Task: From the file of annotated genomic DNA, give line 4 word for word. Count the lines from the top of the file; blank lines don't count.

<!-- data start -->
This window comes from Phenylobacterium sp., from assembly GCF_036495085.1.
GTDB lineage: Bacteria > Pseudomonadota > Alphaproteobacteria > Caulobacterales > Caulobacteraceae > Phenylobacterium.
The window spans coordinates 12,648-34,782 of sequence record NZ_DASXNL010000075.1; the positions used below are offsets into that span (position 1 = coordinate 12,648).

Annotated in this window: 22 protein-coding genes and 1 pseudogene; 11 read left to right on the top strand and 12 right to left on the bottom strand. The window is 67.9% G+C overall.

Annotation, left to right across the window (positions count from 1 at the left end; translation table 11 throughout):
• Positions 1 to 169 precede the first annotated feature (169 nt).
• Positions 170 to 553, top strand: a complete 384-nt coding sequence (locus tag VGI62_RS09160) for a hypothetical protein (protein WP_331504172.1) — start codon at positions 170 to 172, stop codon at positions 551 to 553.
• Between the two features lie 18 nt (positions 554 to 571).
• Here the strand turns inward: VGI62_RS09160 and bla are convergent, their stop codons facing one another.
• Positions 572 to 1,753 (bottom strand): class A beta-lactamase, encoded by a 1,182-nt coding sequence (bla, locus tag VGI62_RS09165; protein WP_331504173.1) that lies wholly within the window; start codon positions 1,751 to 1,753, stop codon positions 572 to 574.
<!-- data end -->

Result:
Annotated in this window: 22 protein-coding genes and 1 pseudogene; 11 read left to right on the top strand and 12 right to left on the bottom strand. The window is 67.9% G+C overall.